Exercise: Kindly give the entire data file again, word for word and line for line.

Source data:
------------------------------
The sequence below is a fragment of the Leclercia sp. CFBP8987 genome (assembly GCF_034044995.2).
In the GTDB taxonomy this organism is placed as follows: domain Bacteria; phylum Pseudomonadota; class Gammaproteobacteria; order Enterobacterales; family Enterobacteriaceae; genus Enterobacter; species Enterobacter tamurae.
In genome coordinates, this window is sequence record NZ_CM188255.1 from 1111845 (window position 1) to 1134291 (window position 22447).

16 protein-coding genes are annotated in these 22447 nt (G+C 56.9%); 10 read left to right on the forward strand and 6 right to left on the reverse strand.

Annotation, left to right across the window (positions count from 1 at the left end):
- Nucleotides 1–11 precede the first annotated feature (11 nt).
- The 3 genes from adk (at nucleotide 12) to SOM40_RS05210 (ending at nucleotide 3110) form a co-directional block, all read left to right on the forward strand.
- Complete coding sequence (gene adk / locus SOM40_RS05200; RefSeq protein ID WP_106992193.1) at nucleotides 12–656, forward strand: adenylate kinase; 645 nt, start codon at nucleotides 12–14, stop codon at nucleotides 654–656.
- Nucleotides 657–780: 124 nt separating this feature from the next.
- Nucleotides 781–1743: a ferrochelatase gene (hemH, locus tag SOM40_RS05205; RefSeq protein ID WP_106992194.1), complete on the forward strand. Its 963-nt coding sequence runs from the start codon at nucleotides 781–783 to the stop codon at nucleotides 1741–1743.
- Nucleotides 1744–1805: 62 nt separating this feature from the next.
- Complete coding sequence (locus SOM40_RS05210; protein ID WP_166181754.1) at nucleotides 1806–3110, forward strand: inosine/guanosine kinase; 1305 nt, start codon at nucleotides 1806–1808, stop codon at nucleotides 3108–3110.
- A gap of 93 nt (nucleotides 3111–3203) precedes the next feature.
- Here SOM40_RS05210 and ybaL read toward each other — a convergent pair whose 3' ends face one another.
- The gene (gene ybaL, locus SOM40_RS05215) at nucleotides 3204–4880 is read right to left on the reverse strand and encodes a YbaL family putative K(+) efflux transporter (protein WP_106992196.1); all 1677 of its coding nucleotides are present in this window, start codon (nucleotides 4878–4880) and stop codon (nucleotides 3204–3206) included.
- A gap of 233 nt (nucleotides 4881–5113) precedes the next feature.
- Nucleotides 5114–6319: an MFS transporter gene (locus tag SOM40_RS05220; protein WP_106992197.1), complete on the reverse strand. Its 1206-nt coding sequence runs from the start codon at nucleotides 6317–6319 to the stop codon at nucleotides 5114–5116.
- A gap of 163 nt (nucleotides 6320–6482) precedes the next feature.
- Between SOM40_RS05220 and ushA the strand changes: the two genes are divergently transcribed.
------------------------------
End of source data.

The sequence below is a fragment of the Leclercia sp. CFBP8987 genome (assembly GCF_034044995.2).
In the GTDB taxonomy this organism is placed as follows: domain Bacteria; phylum Pseudomonadota; class Gammaproteobacteria; order Enterobacterales; family Enterobacteriaceae; genus Enterobacter; species Enterobacter tamurae.
In genome coordinates, this window is sequence record NZ_CM188255.1 from 1111845 (window position 1) to 1134291 (window position 22447).

16 protein-coding genes are annotated in these 22447 nt (G+C 56.9%); 10 read left to right on the forward strand and 6 right to left on the reverse strand.

Annotation, left to right across the window (positions count from 1 at the left end):
- Nucleotides 1–11 precede the first annotated feature (11 nt).
- The 3 genes from adk (at nucleotide 12) to SOM40_RS05210 (ending at nucleotide 3110) form a co-directional block, all read left to right on the forward strand.
- Complete coding sequence (gene adk / locus SOM40_RS05200; RefSeq protein ID WP_106992193.1) at nucleotides 12–656, forward strand: adenylate kinase; 645 nt, start codon at nucleotides 12–14, stop codon at nucleotides 654–656.
- Nucleotides 657–780: 124 nt separating this feature from the next.
- Nucleotides 781–1743: a ferrochelatase gene (hemH, locus tag SOM40_RS05205; RefSeq protein ID WP_106992194.1), complete on the forward strand. Its 963-nt coding sequence runs from the start codon at nucleotides 781–783 to the stop codon at nucleotides 1741–1743.
- Nucleotides 1744–1805: 62 nt separating this feature from the next.
- Complete coding sequence (locus SOM40_RS05210; protein ID WP_166181754.1) at nucleotides 1806–3110, forward strand: inosine/guanosine kinase; 1305 nt, start codon at nucleotides 1806–1808, stop codon at nucleotides 3108–3110.
- A gap of 93 nt (nucleotides 3111–3203) precedes the next feature.
- Here SOM40_RS05210 and ybaL read toward each other — a convergent pair whose 3' ends face one another.
- The gene (gene ybaL, locus SOM40_RS05215) at nucleotides 3204–4880 is read right to left on the reverse strand and encodes a YbaL family putative K(+) efflux transporter (protein WP_106992196.1); all 1677 of its coding nucleotides are present in this window, start codon (nucleotides 4878–4880) and stop codon (nucleotides 3204–3206) included.
- A gap of 233 nt (nucleotides 4881–5113) precedes the next feature.
- Nucleotides 5114–6319: an MFS transporter gene (locus tag SOM40_RS05220; protein WP_106992197.1), complete on the reverse strand. Its 1206-nt coding sequence runs from the start codon at nucleotides 6317–6319 to the stop codon at nucleotides 5114–5116.
- A gap of 163 nt (nucleotides 6320–6482) precedes the next feature.
- Between SOM40_RS05220 and ushA the strand changes: the two genes are divergently transcribed.